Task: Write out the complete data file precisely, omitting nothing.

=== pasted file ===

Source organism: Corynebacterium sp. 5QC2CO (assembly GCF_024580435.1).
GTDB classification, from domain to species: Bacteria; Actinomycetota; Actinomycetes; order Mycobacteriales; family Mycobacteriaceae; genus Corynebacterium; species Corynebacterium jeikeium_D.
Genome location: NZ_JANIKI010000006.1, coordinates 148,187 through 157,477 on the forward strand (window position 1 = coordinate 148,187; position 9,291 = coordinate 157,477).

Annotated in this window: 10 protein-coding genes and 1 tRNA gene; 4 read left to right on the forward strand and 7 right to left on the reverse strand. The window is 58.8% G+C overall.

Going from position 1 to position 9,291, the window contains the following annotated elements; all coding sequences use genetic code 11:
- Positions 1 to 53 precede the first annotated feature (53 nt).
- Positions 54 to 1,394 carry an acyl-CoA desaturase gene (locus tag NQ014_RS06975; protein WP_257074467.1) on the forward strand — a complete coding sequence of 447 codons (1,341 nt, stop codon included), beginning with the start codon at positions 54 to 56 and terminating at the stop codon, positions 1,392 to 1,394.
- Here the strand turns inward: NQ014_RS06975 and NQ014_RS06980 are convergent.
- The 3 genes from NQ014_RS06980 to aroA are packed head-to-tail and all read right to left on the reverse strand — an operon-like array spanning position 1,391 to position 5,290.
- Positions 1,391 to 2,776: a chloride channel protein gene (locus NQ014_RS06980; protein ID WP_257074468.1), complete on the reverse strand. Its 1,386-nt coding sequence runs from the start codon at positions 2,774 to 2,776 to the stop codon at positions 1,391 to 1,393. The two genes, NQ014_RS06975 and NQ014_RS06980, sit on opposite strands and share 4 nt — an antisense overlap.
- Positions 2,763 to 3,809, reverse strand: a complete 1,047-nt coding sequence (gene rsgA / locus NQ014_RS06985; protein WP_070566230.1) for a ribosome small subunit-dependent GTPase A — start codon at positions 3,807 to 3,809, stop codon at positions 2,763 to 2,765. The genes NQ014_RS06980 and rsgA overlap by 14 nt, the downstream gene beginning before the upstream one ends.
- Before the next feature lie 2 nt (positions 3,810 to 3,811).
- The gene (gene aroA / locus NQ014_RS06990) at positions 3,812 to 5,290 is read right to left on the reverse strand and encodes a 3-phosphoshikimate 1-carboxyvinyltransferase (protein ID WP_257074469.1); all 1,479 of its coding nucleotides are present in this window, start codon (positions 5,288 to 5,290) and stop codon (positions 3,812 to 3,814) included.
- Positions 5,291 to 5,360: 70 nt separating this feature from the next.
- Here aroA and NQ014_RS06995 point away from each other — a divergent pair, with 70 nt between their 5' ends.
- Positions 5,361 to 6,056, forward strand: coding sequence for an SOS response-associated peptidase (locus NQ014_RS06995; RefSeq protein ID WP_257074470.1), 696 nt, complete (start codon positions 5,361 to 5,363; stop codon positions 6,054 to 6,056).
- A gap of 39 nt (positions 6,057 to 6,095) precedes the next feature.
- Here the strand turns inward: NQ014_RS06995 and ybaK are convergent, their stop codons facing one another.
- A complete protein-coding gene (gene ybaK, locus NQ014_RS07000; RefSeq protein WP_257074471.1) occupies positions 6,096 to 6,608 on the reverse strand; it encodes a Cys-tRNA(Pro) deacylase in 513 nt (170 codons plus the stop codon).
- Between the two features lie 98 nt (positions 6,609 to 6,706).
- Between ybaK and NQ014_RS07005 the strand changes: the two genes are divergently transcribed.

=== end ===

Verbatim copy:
Source organism: Corynebacterium sp. 5QC2CO (assembly GCF_024580435.1).
GTDB classification, from domain to species: Bacteria; Actinomycetota; Actinomycetes; order Mycobacteriales; family Mycobacteriaceae; genus Corynebacterium; species Corynebacterium jeikeium_D.
Genome location: NZ_JANIKI010000006.1, coordinates 148,187 through 157,477 on the forward strand (window position 1 = coordinate 148,187; position 9,291 = coordinate 157,477).

Annotated in this window: 10 protein-coding genes and 1 tRNA gene; 4 read left to right on the forward strand and 7 right to left on the reverse strand. The window is 58.8% G+C overall.

Going from position 1 to position 9,291, the window contains the following annotated elements; all coding sequences use genetic code 11:
- Positions 1 to 53 precede the first annotated feature (53 nt).
- Positions 54 to 1,394 carry an acyl-CoA desaturase gene (locus tag NQ014_RS06975; protein WP_257074467.1) on the forward strand — a complete coding sequence of 447 codons (1,341 nt, stop codon included), beginning with the start codon at positions 54 to 56 and terminating at the stop codon, positions 1,392 to 1,394.
- Here the strand turns inward: NQ014_RS06975 and NQ014_RS06980 are convergent.
- The 3 genes from NQ014_RS06980 to aroA are packed head-to-tail and all read right to left on the reverse strand — an operon-like array spanning position 1,391 to position 5,290.
- Positions 1,391 to 2,776: a chloride channel protein gene (locus NQ014_RS06980; protein ID WP_257074468.1), complete on the reverse strand. Its 1,386-nt coding sequence runs from the start codon at positions 2,774 to 2,776 to the stop codon at positions 1,391 to 1,393. The two genes, NQ014_RS06975 and NQ014_RS06980, sit on opposite strands and share 4 nt — an antisense overlap.
- Positions 2,763 to 3,809, reverse strand: a complete 1,047-nt coding sequence (gene rsgA / locus NQ014_RS06985; protein WP_070566230.1) for a ribosome small subunit-dependent GTPase A — start codon at positions 3,807 to 3,809, stop codon at positions 2,763 to 2,765. The genes NQ014_RS06980 and rsgA overlap by 14 nt, the downstream gene beginning before the upstream one ends.
- Before the next feature lie 2 nt (positions 3,810 to 3,811).
- The gene (gene aroA / locus NQ014_RS06990) at positions 3,812 to 5,290 is read right to left on the reverse strand and encodes a 3-phosphoshikimate 1-carboxyvinyltransferase (protein ID WP_257074469.1); all 1,479 of its coding nucleotides are present in this window, start codon (positions 5,288 to 5,290) and stop codon (positions 3,812 to 3,814) included.
- Positions 5,291 to 5,360: 70 nt separating this feature from the next.
- Here aroA and NQ014_RS06995 point away from each other — a divergent pair, with 70 nt between their 5' ends.
- Positions 5,361 to 6,056, forward strand: coding sequence for an SOS response-associated peptidase (locus NQ014_RS06995; RefSeq protein ID WP_257074470.1), 696 nt, complete (start codon positions 5,361 to 5,363; stop codon positions 6,054 to 6,056).
- A gap of 39 nt (positions 6,057 to 6,095) precedes the next feature.
- Here the strand turns inward: NQ014_RS06995 and ybaK are convergent, their stop codons facing one another.
- A complete protein-coding gene (gene ybaK, locus NQ014_RS07000; RefSeq protein WP_257074471.1) occupies positions 6,096 to 6,608 on the reverse strand; it encodes a Cys-tRNA(Pro) deacylase in 513 nt (170 codons plus the stop codon).
- Between the two features lie 98 nt (positions 6,609 to 6,706).
- Between ybaK and NQ014_RS07005 the strand changes: the two genes are divergently transcribed.